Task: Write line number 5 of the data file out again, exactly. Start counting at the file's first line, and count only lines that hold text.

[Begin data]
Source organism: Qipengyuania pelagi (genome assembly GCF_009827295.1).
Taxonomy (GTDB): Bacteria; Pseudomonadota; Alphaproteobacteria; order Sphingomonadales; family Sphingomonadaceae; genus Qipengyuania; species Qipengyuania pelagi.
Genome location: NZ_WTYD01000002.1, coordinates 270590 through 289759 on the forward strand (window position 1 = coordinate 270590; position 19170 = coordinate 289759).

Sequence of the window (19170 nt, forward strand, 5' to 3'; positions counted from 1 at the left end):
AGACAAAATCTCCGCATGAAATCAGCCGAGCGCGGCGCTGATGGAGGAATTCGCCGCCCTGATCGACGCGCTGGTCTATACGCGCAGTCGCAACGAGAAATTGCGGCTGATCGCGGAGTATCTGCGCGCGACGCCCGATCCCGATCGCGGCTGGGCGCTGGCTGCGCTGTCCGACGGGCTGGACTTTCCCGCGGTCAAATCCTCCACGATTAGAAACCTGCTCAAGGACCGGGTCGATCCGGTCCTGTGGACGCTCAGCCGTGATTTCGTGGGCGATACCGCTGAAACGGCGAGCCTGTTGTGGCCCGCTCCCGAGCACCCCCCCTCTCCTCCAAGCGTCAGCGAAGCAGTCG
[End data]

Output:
AGACAAAATCTCCGCATGAAATCAGCCGAGCGCGGCGCTGATGGAGGAATTCGCCGCCCTGATCGACGCGCTGGTCTATACGCGCAGTCGCAACGAGAAATTGCGGCTGATCGCGGAGTATCTGCGCGCGACGCCCGATCCCGATCGCGGCTGGGCGCTGGCTGCGCTGTCCGACGGGCTGGACTTTCCCGCGGTCAAATCCTCCACGATTAGAAACCTGCTCAAGGACCGGGTCGATCCGGTCCTGTGGACGCTCAGCCGTGATTTCGTGGGCGATACCGCTGAAACGGCGAGCCTGTTGTGGCCCGCTCCCGAGCACCCCCCCTCTCCTCCAAGCGTCAGCGAAGCAGTCG